Isolation of an HIV-1 neutralizing peptide mimicking the CXCR4 and CCR5 surface from the heavy-chain complementary determining region 3 repertoire of a viremic controller.

  • Immuno-Pharmacology and Interactomics
  • Immune Systems Biology
  • HIV Clinical and Translational Research
January 28, 2016 By:
  • Chevigne A
  • Delhalle S
  • Counson M
  • Beaupain N
  • Rybicki A
  • Verschueren C
  • Staub T
  • Schmit JC
  • Seguin-Devaux C
  • Deroo S.

OBJECTIVES: The recent identification of neutralizing antibodies able to prevent viral rebound reemphasized the interest in humoral immune responses to control HIV-1 infection. In this study, we characterized HIV-1-inhibiting sequences from heavy-chain complementary determining region 3 (HCDR3) repertoires of a viremic controller. DESIGN AND METHODS: IgM and IgG-derived HCDR3 repertoires of a viremic controller presenting plasma-neutralizing activity and characterized by over 20 years of infection with a stable CD4 T-cell count were displayed on filamentous phage to identify HCDR3 repertoire-derived peptides inhibiting HIV-1 entry. RESULTS: Screening of phage libraries against recombinant gp120 led to the identification of an HCDR3-derived peptide sequence (LRTV-1) displaying antiviral properties against both X4 and R5 viruses. The interaction of LRTV-1 with gp120 was enhanced upon CD4 binding and sequence comparison revealed homology between LRTV-1 and the second extracellular loop of C-X-C chemokine receptor type 4 (CXCR4) (11/23) and the N-terminus of C-C chemokine receptor type 5 (CCR5) (7/23). Alanine scanning experiments identified different clusters of residues critical for interaction with the viral envelope protein. CONCLUSIONS: LRTV-1 peptide is to date the smallest human HCDR3 repertoire-derived peptide identified by phage display inhibiting HIV entry of R5 and X4 viruses. This peptide recognizes a CD4-dependent gp120 epitope critical for coreceptor binding and mimics the surface of CXCR4 and CCR5. Our data emphasize the potential of human HCDR3 immune repertoires as sources of small biologically active peptides for HIV cure.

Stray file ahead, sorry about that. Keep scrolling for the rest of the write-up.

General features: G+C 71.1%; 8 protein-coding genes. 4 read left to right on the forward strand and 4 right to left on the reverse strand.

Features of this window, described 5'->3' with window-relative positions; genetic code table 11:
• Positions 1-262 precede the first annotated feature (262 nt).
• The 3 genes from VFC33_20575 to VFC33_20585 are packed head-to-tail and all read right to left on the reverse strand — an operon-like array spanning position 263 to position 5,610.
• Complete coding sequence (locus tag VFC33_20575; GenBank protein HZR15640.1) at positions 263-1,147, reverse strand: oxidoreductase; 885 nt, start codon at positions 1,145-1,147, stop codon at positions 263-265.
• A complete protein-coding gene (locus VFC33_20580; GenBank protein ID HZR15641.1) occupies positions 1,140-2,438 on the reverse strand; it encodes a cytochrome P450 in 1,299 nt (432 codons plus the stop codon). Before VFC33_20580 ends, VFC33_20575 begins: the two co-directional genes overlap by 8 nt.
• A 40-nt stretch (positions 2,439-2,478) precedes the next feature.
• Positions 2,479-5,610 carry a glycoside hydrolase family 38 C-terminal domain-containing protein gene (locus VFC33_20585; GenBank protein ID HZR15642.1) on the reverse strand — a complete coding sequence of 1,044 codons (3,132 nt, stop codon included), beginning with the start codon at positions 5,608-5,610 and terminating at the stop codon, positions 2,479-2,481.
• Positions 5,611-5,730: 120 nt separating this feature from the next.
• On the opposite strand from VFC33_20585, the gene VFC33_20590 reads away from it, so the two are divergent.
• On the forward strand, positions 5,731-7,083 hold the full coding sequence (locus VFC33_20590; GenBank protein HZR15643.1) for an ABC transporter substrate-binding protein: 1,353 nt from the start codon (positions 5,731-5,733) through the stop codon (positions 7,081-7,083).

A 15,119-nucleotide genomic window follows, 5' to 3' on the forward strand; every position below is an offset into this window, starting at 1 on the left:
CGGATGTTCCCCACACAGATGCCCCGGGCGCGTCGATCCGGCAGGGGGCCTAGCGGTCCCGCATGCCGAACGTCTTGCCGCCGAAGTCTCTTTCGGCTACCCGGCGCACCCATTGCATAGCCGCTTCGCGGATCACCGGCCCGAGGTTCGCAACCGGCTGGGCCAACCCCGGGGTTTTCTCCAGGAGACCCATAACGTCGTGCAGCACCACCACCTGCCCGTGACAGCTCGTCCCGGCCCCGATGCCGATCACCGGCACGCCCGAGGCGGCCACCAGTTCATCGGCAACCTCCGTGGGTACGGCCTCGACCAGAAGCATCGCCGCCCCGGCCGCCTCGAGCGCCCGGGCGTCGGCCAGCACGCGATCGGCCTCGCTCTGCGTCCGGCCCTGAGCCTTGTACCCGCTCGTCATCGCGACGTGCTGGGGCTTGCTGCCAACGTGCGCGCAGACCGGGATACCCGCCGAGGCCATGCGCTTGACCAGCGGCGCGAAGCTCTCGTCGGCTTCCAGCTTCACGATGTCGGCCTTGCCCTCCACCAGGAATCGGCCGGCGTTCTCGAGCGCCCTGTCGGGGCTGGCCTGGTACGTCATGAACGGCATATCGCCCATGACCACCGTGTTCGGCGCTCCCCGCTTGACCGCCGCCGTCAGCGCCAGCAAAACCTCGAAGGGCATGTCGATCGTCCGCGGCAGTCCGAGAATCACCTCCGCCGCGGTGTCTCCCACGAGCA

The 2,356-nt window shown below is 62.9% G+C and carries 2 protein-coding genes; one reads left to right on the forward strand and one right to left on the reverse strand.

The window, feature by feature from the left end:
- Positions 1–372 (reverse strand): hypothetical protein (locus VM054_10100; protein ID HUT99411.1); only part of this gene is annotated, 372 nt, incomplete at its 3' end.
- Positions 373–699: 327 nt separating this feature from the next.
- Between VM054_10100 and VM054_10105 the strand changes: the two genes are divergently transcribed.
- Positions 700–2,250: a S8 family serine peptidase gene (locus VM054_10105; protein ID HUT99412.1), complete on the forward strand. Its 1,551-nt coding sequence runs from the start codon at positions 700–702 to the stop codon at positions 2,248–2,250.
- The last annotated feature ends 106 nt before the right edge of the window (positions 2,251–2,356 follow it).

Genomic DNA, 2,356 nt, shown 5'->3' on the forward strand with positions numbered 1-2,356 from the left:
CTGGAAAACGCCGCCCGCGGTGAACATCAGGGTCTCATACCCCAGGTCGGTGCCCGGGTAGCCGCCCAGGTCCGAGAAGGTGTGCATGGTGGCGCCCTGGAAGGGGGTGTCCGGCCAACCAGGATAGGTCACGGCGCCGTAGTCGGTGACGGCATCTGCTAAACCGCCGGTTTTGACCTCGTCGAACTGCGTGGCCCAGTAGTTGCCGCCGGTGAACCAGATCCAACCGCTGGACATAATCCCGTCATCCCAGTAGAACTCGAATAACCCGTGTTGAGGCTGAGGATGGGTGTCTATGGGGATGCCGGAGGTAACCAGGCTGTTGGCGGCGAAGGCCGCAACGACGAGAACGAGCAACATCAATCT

2016 Jan. AIDS.30(3):377-82.
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